Is that a cliff or a bridge up ahead? There are positive signs and even slight improvement in some auto figures, but there's still a looming question of what's around the corner and whether further government support will be forthcoming. Things could go from stable to not in a New York minute. As we look for signs to the future, recent reports from S&P and KBRA give some indication of where we stand today.
Tensions around Extensions
Focusing on four major public subprime auto shelves (AmeriCredit, Santander's DRIVE and SDART and World Omni's Select) S&P shows subprime extensions declined from 15.75% in April to 8.9% in May. There appear to be a number of factors contributing to the decline in extensions, including the reopening of businesses and furloughed employees returning to work in areas of the country where lockdowns have been lifted, government enhanced unemployment benefits belatedly rolling out in many places and consumers' receipt of government stimulus checks.
Though new extensions dropped nearly 44%, of the subprime loans that have been extended since March, 81.5% remain in extension status. In fact, many who sought extensions in March received multi-month extensions which could be skewing the trend line, as the most recent figures would not reflect multi-month extensions that already exist. For example, Ally has offered a four-month extension period (the longest of the companies discussed), while others offered three-month extensions.
Even with these May declines, as reported by S&P, "the percentage of loans receiving extensions remained higher than February's pre-COVID-19 levels."
KBRA's performance data reflects a certain calm on the surface for reasons similar to the trend in credit extensions. Based on June remittance data (which reveals May collections), they report that delinquency rates "either held steady or fell across most consumer ABS asset classes, with no meaningful change in charge-offs." 30+ delinquencies were down 5.87% and were lower month-over-month and year-over-year. 60+ delinquencies showed modest declines in May too.
A month-over-month comparison across 21 issuers revealed stable or lower figures in auto loan delinquencies, which appears attributable to the government stimulus programs and payment assistance programs with lenders.
Beneath the surface though, subprime borrowers enrolled in hardship programs have reached over 23% (versus prime, which stayed flat at 8%). Based on an analysis of these programs and loans 30+ days delinquent, KBRA was able to identify "impaired loans," for which subprime borrowers show greater sensitivity to the labor market issues of the moment.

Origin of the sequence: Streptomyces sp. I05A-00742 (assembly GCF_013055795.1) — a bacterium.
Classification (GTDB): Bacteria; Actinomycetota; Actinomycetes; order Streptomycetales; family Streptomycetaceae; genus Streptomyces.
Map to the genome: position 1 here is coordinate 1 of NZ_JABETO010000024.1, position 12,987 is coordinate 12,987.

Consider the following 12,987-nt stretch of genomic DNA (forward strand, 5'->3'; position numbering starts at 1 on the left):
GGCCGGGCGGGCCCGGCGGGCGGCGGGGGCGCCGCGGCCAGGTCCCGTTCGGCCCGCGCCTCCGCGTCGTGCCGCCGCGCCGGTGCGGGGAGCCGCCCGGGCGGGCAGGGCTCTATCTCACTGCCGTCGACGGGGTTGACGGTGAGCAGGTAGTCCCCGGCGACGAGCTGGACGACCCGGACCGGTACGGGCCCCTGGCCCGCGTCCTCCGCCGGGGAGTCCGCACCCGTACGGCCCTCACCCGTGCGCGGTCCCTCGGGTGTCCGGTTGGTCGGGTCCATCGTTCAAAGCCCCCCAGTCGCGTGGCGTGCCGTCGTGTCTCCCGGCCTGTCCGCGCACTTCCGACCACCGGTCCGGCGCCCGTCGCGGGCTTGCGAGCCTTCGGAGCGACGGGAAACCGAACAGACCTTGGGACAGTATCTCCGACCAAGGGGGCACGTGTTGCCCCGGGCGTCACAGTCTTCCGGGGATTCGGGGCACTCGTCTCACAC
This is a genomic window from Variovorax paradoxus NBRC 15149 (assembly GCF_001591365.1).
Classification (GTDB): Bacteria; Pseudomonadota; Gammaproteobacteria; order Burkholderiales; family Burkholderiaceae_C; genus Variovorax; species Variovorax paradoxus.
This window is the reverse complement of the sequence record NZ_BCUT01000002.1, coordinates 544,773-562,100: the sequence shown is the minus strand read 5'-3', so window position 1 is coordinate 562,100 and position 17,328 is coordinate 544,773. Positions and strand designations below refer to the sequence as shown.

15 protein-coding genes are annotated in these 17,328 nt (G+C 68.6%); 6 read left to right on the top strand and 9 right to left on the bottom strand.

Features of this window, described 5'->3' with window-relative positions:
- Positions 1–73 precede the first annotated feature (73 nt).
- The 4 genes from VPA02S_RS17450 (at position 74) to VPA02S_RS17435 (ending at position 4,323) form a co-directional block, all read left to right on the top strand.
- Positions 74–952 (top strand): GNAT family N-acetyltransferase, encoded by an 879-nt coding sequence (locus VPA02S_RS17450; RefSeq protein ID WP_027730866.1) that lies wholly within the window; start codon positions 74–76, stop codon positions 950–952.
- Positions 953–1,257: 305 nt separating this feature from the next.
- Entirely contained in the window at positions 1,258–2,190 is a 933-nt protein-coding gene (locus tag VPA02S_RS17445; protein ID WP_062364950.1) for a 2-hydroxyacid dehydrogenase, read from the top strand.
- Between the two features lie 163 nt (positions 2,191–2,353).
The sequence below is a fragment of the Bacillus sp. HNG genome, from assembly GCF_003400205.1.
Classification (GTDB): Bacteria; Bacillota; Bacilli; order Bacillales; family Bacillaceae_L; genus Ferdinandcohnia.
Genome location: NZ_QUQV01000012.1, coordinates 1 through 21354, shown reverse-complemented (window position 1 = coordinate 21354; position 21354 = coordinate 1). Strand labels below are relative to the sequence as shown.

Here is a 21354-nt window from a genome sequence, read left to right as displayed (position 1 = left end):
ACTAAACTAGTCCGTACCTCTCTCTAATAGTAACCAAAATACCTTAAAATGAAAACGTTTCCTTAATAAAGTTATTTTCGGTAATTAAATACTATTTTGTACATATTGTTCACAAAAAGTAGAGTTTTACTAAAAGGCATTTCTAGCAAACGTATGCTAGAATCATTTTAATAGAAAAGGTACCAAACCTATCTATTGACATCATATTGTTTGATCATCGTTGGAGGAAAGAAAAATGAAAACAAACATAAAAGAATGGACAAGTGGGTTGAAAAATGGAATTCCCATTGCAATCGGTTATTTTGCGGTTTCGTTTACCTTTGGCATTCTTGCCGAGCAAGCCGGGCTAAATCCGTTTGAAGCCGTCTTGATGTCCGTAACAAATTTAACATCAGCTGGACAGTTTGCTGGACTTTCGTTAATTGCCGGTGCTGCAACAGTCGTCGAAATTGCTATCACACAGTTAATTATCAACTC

As we've often pointed out, there are risks to using longer and longer terms in new and used auto loans. Here, KBRA notes that loans with terms of 72+ months or with higher payments amounts are more likely to fall into the impaired loan category.
The numbers show a market that appears to be managing through this stressful economic moment, but the economic uncertainty is clouding the finish line. Given the spread of the virus and potential rollbacks of re-openings throughout the country, further government assistance is likely key to keeping delinquencies down. Yet, Congress is still debating whether to extend supplemental unemployment benefits at the end of the month and, if Congress does act, there's a chance of delay in getting checks out. This would put the onus on borrowers to reach out to servicers for more deferments and increase risk to private lenders and ABS investors.
Your move, Washington. The market is waiting.
In case you missed it...
Credit Chronometer's second annual market study, available here, has been giving industry participants a behind-the-scenes look at how originators, investors, servicers and trustees are viewing the effects of the pandemic on the subprime auto securitization market.
Nicole Serratore, an attorney in the Insolvency, Creditors' Rights and Financial Products Group, contributed to this post.
Originally published by Davis & Gilbert, July 2020
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